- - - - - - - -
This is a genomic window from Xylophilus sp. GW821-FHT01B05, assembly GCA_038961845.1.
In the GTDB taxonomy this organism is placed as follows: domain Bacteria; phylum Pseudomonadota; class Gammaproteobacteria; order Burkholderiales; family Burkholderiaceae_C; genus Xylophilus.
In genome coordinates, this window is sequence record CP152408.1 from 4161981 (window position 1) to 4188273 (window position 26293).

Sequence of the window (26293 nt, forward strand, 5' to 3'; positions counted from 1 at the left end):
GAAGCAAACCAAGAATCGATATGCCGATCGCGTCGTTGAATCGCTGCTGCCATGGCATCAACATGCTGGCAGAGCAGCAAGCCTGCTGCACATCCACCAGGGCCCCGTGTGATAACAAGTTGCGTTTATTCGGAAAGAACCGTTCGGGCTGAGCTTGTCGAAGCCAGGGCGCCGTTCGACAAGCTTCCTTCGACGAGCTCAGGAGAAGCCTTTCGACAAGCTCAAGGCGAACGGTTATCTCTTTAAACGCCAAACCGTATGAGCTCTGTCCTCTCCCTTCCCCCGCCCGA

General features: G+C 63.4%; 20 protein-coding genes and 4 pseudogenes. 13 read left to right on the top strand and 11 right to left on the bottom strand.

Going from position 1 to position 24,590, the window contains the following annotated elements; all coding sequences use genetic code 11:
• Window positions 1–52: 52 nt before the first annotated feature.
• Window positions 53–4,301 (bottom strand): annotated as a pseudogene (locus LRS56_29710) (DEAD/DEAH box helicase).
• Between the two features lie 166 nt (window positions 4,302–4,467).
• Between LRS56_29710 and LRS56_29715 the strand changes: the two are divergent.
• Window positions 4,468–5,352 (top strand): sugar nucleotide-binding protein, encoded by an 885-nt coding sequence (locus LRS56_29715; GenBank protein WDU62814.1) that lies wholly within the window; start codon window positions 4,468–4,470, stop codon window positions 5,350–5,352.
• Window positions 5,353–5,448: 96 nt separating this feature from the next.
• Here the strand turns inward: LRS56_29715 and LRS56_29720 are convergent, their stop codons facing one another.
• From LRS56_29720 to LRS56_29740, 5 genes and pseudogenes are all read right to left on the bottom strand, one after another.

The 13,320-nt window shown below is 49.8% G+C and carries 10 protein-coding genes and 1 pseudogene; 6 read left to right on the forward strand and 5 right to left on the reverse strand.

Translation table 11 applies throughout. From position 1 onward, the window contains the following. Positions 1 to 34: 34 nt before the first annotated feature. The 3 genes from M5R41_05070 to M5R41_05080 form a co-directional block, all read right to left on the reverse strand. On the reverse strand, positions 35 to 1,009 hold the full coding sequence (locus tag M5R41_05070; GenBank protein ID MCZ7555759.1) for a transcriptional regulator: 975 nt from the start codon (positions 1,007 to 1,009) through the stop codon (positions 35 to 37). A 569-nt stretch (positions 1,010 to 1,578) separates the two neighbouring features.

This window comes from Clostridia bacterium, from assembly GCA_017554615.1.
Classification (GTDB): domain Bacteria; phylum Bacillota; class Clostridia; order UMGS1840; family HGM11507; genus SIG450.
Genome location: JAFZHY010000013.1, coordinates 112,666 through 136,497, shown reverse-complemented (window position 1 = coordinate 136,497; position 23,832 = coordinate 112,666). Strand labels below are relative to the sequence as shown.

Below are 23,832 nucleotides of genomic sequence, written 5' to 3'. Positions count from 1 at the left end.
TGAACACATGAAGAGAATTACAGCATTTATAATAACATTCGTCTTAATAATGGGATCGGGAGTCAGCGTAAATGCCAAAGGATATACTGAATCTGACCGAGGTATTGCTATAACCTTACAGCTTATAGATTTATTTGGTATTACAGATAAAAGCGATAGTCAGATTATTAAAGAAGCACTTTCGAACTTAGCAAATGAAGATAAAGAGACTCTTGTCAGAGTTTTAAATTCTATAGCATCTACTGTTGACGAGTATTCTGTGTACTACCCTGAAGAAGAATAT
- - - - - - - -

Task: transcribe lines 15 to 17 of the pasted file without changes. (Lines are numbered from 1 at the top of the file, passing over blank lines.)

• From LRS56_29720 to LRS56_29740, 5 genes and pseudogenes are all read right to left on the bottom strand, one after another.

The 13,320-nt window shown below is 49.8% G+C and carries 10 protein-coding genes and 1 pseudogene; 6 read left to right on the forward strand and 5 right to left on the reverse strand.

Translation table 11 applies throughout. From position 1 onward, the window contains the following. Positions 1 to 34: 34 nt before the first annotated feature. The 3 genes from M5R41_05070 to M5R41_05080 form a co-directional block, all read right to left on the reverse strand. On the reverse strand, positions 35 to 1,009 hold the full coding sequence (locus tag M5R41_05070; GenBank protein ID MCZ7555759.1) for a transcriptional regulator: 975 nt from the start codon (positions 1,007 to 1,009) through the stop codon (positions 35 to 37). A 569-nt stretch (positions 1,010 to 1,578) separates the two neighbouring features.